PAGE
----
Writing yesterday about the 1970 concerts at the Solomon R. Guggenheim Museum in New York reminded me just how exciting that time was. I suppose I had the good fortune to be in the right place at the right time as a corollary to a series of writing and composing activities that began in the summer of 1968, a pivotal time in my life about which I have written in other contexts. This morning I found myself thinking about the various ways that I came to know about Cornelius Cardew.
I first became aware of Cardew when the MIT Music Library purchased a copy Treatise. I was not sure what to make it at the time, and I am not sure I know any better today. Cardew’s Wikipedia page describes it as “a 193-page graphic score which allows for considerable freedom of interpretation;” and I doubt that I can come up with a better description. (John Cage included a preliminary sketch of a page in his Notations anthology.) The thing is that the phrase “considerable freedom of interpretation” may be the height of understatement. The American edition was published by Gallery Upstairs Press in Buffalo. So, from my point of view, it is highly reasonable that one reader (such as the Wikipedia author) would “interpret” this document as the score for a piece of music, another might take it as an innovative approach to graphic art, and yet another might take it as a semiotic exercise of a text represented by a non-standard repertoire of signs. (I was actually surprised that this breadth of “interpreting interpretation” has not yet come up on the Wikipedia Talk:Cornelius Cardew page. There is a Mode recording of a “performance of the score” by Petr Kotik’s QUaX Ensemble (Petr Kotik, flute; Pavel Kondelik, tenor sax; Jan Hyncica, trombone; Josef Vejvoda, percussion; Vaclav Zahradnik, piano). It is from a live performance in Prague on October 15, 1967 lasting about two hours. Having spent a fair amount of time with this score, I agree with Amazon.com reviewer Michael A. Duvernois that the performance itself is rather a “short take” for the number of pages; but I am still impressed that someone decided to follow up on this approach so soon after the “score” was published.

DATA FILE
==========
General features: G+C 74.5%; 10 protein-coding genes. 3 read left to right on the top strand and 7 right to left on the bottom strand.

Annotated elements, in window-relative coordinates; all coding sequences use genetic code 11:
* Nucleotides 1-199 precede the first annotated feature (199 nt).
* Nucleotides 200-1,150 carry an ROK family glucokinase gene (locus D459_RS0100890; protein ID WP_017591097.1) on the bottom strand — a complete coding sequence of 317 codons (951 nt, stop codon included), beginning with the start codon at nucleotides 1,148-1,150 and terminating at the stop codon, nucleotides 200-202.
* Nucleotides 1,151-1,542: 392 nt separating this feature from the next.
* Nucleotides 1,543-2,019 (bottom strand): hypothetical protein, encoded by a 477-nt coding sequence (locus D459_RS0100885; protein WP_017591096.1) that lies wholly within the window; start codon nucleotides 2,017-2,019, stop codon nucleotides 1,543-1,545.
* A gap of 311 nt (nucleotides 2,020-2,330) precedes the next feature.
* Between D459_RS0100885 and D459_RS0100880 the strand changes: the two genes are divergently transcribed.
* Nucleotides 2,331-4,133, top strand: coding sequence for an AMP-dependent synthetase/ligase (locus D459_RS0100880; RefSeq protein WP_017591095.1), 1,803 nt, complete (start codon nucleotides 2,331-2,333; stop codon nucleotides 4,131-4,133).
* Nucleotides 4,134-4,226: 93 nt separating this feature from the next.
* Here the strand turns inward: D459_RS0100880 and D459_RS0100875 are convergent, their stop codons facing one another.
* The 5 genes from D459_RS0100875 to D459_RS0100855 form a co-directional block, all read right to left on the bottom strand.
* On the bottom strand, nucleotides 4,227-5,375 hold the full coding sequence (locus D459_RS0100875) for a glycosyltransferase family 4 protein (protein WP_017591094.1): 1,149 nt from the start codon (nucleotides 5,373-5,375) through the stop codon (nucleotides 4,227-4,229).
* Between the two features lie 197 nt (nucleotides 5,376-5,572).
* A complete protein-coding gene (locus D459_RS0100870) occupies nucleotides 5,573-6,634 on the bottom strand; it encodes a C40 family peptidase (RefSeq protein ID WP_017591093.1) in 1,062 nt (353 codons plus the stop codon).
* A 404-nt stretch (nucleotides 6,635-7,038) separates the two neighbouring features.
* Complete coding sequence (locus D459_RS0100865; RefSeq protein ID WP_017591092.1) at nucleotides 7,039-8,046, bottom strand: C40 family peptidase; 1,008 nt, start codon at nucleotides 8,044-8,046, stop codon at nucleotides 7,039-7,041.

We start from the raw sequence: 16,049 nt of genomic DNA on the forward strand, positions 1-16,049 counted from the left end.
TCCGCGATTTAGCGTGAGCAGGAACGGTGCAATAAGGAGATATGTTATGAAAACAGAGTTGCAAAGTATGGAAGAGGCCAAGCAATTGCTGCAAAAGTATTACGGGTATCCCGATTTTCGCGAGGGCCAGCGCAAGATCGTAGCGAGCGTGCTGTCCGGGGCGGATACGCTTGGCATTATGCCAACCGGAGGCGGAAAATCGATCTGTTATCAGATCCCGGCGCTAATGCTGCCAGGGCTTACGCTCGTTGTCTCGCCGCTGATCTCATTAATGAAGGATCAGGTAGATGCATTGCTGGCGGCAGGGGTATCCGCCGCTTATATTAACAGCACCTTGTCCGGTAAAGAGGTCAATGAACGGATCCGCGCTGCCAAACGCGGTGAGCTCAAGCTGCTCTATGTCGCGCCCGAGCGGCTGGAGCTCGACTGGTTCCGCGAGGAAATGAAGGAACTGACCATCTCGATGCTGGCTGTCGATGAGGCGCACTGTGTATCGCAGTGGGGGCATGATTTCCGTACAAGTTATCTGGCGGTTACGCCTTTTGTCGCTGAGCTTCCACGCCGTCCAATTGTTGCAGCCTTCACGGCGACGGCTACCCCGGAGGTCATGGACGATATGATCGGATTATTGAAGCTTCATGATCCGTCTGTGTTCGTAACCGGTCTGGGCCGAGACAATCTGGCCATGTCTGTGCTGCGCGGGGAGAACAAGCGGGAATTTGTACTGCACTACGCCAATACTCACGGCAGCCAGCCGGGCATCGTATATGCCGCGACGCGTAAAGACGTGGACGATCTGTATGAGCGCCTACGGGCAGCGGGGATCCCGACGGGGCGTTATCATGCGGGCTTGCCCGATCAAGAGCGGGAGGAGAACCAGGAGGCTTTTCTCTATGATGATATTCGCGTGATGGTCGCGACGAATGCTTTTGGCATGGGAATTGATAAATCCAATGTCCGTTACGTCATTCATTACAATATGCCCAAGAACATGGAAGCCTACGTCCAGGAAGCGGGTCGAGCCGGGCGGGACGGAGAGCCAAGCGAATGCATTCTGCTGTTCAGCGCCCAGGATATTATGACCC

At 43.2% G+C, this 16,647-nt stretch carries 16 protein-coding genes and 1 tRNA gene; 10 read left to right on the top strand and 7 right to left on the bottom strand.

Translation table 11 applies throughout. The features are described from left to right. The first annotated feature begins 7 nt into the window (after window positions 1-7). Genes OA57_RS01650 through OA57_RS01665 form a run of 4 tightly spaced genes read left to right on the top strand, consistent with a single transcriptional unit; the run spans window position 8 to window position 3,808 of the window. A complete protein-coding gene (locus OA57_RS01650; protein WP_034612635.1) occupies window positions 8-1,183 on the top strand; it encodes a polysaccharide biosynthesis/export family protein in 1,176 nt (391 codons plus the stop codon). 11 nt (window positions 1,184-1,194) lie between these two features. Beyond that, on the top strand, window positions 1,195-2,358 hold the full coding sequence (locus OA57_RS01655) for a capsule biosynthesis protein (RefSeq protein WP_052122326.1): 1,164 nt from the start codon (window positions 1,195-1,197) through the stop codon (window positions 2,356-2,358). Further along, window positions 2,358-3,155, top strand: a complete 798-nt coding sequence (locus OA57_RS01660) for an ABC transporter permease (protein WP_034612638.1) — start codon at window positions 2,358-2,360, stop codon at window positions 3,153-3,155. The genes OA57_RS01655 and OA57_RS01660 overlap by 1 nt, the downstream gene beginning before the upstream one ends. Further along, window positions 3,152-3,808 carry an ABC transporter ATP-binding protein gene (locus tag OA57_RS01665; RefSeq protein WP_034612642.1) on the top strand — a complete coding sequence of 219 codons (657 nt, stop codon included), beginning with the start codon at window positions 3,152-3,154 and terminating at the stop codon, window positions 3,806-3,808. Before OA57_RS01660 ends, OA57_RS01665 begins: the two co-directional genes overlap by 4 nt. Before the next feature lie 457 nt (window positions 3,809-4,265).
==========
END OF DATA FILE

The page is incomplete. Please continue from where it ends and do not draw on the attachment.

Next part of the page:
As a result of my own fascination with Treatise, I later leapt at the opportunity to hear Cardew speak when Christian Wolff invited him to the Goethe Institute in Manhattan. His topic was the Scratch Orchestra, an improvisatory ensemble that Cardew formed for the performance of another one of his major projects, The Great Learning, a work in seven parts or "Paragraphs," based on translations of Confucius by Ezra Pound. To the best of my knowledge, The Great Learning has yet to be performed in its entirety; and, according to its Wikipedia page, the Scratch Orchestra was “effectively inoperative” by 1974. However, the Deutsche Grammophon recording of their performance of Paragraph 2 and Paragraph 7 is still available from Amazon.com; and there may still be copies of the organ of Corti CD that includes these two performances, recorded in 1971, as well as one of Paragraph 1 made in 1982 (after the date Wikipedia gives as that of the ensemble’s “demise”).
Those familiar with Cardew will probably notice that I have judiciously avoided saying anything about his politics. This is because politics never came up during the talk I heard him give and because I never saw anything to be gained from a “political reading” of Treatise. According to his Wikipedia page, Cardew did not turn to his extreme left-wing politics until after he lost hope of The Great Learning ever receiving a complete performance. His beliefs were sufficiently extreme and vociferous that, when he died of a hit-and-run accident on December 13, 1981, his friend John Maharg told his biographer, John Tilbury, that MI6 had probably been involved.
I could care less about his politics. Musically he was an anarchist, but I have never been afraid of anarchy. After all, the Internet is also anarchic; and I figure that I can approach Cardew’s anything-goes attitudes about making music with the same cautious awareness I now bring to the Internet. I would like to believe that, if Cardew were alive today, he would be more interested in the Internet as a new medium for performance, rather than for the promotion of his extremist political positions; but this is a moot point based on my having him speak only once, and then in better times for all of us. The bottom line is that I continue to enjoy listening to recordings of his music and would welcome an opportunity to encounter that music in concert performance.